Claro Brasil is one of the largest DTH providers in Brazil. It uses capacity on Embratel’s satellites to provide services. CEO Agricio Neto spoke exclusively to Via Satellite about the changing dynamics of video in Brazil. He still believes there are great opportunities for Claro to grow customer numbers in in the regions where it offers services.
Neto points to the fact that with Brazil covering a large territory, DTH technology offers pay-TV operators, such as Claro, great opportunities to provide services across the country. Neto believes another great opportunity for Claro is increasing Average Revenue Per User (ARPU) amongst its existing subscribers, particularly as technology innovations will allow it to provide more Video-on-Demand (VOD) services than ever before.
So, what has been the impact of OTT in a market like Brazil? “VOD consumption has become stronger and more popular in Brazil, allowing customers to be able to customize their pay-TV experience. This is an old wish, but it has now come true. I understand there is no way back,” says Neto. “Technological solutions need to follow these behavior changes. Video streaming technologies enable users to customize their schedule, allowing them to access it anywhere, anytime. This is yet another way to consume content. However, traditional broadcasting also has its audience share, especially when it comes to live content such as sports and news.”
Claro aggressively invested into VOD services with the launch of Now, its on-demand service, which is available to Claro TV (DTH) and Net Hybrid Fiber Coaxial (HFC) customers. “Now is the largest VOD platform in Brazil and one of the largest in the world. It is a fundamental part of our business strategy, as it brings customers loyalty, and drastically reduces churn,” says Neto. “Due to technology limitations, previously Claro TV customers could only access Now services through websites and applications. Today, we have embraced technologies that enable Claro to make these services available via TV.”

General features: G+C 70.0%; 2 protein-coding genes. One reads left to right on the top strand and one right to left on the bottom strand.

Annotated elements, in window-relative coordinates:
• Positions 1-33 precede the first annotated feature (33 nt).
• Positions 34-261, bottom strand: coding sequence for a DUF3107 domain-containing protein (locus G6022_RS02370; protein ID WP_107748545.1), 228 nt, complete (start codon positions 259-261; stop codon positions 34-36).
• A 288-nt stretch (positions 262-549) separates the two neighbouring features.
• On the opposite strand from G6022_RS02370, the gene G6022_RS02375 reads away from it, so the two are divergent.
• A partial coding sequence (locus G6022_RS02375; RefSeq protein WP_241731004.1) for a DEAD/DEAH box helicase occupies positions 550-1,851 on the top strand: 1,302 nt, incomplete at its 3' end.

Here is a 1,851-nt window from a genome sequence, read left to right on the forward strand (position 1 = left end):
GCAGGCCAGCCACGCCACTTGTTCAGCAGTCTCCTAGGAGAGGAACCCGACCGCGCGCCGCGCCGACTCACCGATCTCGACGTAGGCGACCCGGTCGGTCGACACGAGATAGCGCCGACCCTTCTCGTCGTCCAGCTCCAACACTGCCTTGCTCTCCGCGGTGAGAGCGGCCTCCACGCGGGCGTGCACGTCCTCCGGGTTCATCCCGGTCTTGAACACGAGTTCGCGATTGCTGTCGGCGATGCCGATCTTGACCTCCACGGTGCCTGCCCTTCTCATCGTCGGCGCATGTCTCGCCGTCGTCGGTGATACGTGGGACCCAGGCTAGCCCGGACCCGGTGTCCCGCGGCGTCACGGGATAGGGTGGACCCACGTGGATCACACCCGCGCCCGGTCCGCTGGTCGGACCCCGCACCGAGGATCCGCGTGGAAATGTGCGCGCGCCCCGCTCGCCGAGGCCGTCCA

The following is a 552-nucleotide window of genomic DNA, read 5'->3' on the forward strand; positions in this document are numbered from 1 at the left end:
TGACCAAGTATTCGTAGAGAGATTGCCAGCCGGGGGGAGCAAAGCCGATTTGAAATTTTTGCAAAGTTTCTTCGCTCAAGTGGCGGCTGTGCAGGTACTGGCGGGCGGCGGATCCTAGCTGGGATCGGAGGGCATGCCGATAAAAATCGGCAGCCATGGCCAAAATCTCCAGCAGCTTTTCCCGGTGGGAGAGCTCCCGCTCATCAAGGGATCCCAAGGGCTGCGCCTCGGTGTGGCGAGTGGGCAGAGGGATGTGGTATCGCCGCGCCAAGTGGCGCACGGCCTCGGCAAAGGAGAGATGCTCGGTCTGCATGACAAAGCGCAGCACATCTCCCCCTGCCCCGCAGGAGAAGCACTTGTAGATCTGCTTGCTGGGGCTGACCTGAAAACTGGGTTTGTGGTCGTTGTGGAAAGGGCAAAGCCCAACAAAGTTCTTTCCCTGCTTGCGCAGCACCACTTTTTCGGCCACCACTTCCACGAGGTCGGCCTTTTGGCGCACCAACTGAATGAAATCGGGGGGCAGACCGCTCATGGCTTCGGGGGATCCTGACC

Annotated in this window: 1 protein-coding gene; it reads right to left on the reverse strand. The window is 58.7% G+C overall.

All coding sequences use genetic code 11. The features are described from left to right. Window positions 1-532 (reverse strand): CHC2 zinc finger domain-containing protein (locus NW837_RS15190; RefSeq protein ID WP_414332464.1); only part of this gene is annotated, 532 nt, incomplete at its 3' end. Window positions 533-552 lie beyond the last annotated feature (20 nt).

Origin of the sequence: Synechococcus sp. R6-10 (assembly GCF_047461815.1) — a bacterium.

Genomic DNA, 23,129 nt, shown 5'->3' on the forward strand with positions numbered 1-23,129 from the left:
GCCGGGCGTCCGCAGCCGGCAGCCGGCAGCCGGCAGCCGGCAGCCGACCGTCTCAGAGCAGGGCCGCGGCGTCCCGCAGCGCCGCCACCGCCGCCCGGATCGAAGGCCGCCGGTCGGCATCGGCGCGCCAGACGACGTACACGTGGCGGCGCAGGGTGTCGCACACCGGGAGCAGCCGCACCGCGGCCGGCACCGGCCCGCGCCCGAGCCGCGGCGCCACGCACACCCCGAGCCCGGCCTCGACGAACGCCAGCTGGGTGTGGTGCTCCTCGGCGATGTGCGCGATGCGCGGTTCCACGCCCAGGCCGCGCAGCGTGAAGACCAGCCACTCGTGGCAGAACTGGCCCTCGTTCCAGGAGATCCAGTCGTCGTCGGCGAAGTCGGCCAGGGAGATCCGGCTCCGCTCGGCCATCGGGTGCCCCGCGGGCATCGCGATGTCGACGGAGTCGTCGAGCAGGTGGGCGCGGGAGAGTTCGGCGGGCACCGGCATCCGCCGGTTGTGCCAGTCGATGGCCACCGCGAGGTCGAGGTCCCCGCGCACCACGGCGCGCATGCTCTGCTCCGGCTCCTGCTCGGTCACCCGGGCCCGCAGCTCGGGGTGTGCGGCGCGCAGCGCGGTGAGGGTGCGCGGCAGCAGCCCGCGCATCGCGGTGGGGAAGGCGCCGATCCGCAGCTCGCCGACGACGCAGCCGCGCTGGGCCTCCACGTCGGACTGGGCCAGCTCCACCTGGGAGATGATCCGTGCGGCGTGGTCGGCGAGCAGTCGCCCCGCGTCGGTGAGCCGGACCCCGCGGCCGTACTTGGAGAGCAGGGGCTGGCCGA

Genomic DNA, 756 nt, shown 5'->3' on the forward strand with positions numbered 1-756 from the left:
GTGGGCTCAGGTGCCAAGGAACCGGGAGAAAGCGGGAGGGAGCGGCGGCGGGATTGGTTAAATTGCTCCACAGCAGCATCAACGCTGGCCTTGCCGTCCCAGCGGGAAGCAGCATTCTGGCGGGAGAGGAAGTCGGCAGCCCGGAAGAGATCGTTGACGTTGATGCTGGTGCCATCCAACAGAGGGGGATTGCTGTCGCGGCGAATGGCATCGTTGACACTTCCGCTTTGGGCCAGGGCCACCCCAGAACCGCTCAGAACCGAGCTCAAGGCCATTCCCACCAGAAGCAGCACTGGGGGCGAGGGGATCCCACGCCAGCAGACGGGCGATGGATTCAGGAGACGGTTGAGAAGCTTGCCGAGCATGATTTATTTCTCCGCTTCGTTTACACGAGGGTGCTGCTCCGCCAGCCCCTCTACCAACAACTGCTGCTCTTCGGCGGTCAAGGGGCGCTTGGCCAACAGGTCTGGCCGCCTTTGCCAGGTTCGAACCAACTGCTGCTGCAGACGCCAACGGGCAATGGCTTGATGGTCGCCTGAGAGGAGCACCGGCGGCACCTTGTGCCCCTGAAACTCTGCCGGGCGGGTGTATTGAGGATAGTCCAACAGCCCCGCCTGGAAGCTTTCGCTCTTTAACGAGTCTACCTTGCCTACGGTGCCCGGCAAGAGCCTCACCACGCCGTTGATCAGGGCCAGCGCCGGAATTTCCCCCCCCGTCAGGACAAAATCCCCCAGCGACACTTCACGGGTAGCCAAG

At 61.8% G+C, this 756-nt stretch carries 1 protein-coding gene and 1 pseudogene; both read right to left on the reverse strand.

One of the big questions for any pay-TV operator is when to bring expanded 4K services to its customer base. Given Brazil is one of the biggest soccer markets out there, there could be demand around this programming. But despite recent major sporting events such as the FIFA World Cup and the Summer Olympics being held in Brazil in recent years, Neto believes progress here could be slow. “The offer of 4K content is still very limited in Brazil. We have the 2018 FIFA World Cup in Russia this year, where some games will be broadcast in 4K to Brazil. However, I personally do not believe in the rapid growth of 4K services in Brazil. But I can say when we see a customer demand for 4K, we will be ready,” he says. VS